Funding the project is the City of Buffalo, KeyBank, New York State Homes and Community Renewal, and New York State Environmental Facilities Corp.

The project will renovate seven existing structures and build nine new structures.

The cost per unit is $239,130.  ($11,000,000 / 46)

PUSH has 27 employees.

-Based on a Buffalo News article by Mark Sommer on 6/3/2014



The Buffalo News 12/24/2012 front page above the fold print edition:

One of Buffalo’s most well-known housing organizations is preparing for its most ambitious project yet, with a goal of providing a warm, affordable place to live for dozens of lower-income West Side residents.

But as PUSH Buffalo beautifies a targeted 25-block area by buying up problem properties and making them attractive again, property values are on the rise, which makes pricing longtime residents out of the neighborhood a real risk.

“We’ve built these great houses, almost makes it look like we’re stepping on our own toes,” said Jen Mecozzi, PUSH’s director of community organizing. “Building affordable housing that people can live in and be safe and feel warm and not have to pay crazy bills – now we might be the reason other people can’t do that.”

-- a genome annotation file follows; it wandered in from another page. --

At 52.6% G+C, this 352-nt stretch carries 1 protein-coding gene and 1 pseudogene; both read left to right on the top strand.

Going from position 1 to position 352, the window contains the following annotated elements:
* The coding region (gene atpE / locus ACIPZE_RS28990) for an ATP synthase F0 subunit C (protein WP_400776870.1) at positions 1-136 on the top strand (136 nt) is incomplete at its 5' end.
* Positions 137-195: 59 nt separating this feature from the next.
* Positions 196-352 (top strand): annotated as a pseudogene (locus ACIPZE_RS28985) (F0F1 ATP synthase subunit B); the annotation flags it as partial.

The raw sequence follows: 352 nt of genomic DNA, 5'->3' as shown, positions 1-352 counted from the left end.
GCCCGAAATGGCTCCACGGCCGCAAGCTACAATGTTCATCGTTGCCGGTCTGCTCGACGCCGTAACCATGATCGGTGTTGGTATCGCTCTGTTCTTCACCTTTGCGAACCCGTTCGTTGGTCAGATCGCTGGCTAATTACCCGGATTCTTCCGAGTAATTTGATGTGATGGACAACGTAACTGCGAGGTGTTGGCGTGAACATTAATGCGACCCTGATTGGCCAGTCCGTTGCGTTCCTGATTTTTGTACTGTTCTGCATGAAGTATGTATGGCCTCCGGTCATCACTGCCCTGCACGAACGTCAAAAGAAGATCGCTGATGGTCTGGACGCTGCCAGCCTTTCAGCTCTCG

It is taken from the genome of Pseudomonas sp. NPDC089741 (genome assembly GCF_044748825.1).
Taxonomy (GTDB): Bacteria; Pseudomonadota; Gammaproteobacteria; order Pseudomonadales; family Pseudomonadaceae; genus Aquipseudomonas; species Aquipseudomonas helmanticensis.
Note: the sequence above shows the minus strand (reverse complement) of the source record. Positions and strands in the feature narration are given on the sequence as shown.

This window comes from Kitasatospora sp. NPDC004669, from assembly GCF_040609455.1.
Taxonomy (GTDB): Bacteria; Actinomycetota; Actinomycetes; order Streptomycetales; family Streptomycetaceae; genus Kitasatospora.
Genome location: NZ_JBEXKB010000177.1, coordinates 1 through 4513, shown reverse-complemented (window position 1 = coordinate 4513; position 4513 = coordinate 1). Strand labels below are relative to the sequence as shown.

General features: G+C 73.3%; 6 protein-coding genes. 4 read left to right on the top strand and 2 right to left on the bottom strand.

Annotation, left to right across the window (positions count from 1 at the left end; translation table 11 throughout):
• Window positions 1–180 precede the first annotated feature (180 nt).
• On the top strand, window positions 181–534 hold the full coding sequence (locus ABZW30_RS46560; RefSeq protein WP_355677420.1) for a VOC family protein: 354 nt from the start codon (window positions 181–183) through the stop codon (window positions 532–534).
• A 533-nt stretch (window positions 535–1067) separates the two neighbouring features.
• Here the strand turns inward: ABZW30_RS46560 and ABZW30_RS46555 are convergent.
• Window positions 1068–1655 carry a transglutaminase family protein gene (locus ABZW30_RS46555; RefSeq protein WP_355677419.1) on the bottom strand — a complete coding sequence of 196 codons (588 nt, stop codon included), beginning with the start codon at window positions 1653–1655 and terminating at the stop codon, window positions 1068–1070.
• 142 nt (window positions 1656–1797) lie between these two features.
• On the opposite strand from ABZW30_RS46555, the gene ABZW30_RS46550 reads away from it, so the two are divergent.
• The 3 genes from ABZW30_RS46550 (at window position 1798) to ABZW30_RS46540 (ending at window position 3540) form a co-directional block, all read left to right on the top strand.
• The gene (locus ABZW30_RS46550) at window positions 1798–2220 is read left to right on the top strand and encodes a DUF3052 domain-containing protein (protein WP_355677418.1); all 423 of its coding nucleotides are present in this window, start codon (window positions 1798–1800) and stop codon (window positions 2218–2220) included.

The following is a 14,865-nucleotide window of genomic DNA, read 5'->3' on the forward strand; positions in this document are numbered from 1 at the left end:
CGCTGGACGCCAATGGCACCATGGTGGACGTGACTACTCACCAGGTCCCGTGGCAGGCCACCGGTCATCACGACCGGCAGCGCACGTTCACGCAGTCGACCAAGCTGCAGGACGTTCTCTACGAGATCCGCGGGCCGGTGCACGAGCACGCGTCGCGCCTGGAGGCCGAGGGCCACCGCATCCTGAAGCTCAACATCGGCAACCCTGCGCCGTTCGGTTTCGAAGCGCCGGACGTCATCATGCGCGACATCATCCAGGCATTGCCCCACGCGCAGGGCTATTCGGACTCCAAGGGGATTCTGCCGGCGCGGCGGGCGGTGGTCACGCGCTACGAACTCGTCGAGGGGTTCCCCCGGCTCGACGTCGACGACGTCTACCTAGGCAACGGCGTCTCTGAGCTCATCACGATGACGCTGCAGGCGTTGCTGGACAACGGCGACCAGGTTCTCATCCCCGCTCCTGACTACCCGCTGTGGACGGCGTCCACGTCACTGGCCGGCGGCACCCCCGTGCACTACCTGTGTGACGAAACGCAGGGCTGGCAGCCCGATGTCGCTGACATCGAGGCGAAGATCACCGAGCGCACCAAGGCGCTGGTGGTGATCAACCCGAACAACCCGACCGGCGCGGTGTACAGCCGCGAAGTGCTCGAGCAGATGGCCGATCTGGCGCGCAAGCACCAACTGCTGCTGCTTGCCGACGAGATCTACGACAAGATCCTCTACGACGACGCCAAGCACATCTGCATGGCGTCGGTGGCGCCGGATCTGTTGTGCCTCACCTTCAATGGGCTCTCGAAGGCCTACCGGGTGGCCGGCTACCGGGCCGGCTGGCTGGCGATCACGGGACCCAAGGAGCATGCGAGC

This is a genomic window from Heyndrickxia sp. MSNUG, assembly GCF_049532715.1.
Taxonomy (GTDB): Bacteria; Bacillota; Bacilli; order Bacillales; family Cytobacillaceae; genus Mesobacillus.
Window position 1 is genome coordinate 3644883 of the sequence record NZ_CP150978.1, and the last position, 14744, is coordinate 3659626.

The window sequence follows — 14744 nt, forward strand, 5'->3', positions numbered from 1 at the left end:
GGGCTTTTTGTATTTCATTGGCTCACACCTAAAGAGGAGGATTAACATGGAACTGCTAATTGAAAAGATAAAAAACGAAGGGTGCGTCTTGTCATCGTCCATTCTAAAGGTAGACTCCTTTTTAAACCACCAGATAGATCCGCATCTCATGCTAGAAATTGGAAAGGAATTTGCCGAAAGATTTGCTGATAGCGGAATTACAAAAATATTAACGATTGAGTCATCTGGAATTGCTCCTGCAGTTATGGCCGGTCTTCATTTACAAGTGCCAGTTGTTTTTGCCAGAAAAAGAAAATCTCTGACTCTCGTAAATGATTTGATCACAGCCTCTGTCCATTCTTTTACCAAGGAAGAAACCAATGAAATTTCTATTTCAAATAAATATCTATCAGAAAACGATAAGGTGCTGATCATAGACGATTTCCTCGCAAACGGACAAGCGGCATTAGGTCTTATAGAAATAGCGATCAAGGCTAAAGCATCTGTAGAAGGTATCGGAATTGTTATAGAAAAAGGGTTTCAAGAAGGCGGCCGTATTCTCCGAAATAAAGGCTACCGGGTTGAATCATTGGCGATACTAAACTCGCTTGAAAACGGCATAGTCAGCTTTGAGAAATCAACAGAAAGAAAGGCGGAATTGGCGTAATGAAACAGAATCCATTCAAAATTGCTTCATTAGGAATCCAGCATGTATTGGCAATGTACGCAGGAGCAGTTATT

PUSH’s mission is in its name – People United for Sustainable Housing – and the group is committed to helping people who already live on the West Side get into housing that is energy-efficient and affordable, while empowering people to create the neighborhoods they want, organizers said.

Ultimately, PUSH wants to make sure that people who have been living in the neighborhood can stay there, and the organization is building as affordably and sustainably as it can, said Jenifer Kaminsky, housing director of PUSH’s Buffalo Neighborhood Stabilization Company.


The Buffalo Niagara Association of Realtors last year reported that home values on the West Side had risen dramatically in the last decade.

“There’s nothing wrong with people making money off of real estate transactions, but our first concern is just regular working people in the neighborhood,” said Lonnie Barlow, a PUSH member and community resident.

As part of its $12.4 million Massachusetts Avenue Community Homes project, a much larger undertaking than anything it has done so far, PUSH is planning to build nine new structures and rehabilitate seven others. The project’s 46 new units will be rented to people who earn between 40 and 60 percent of the area’s median income, which is about $65,300.